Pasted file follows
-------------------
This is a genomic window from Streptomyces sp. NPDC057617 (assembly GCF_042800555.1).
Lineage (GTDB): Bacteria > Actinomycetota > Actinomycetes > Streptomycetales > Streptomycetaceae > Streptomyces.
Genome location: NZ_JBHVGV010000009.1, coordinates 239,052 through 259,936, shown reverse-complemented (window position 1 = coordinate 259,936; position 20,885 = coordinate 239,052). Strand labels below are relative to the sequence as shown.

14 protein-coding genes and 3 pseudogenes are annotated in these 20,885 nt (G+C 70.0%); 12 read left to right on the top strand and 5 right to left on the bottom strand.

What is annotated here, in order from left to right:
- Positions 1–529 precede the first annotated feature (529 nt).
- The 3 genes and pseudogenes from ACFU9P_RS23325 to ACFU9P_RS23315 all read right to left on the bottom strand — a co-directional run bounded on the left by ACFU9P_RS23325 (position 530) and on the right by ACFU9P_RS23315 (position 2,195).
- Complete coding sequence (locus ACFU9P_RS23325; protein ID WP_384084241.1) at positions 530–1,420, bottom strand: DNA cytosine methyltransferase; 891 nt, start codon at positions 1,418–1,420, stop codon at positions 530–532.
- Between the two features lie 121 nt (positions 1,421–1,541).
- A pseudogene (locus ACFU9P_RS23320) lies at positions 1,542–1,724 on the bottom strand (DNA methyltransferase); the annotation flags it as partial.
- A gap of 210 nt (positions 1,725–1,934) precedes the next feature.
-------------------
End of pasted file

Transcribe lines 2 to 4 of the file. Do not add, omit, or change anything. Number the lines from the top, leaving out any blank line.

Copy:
Lineage (GTDB): Bacteria > Actinomycetota > Actinomycetes > Streptomycetales > Streptomycetaceae > Streptomyces.
Genome location: NZ_JBHVGV010000009.1, coordinates 239,052 through 259,936, shown reverse-complemented (window position 1 = coordinate 259,936; position 20,885 = coordinate 239,052). Strand labels below are relative to the sequence as shown.

14 protein-coding genes and 3 pseudogenes are annotated in these 20,885 nt (G+C 70.0%); 12 read left to right on the top strand and 5 right to left on the bottom strand.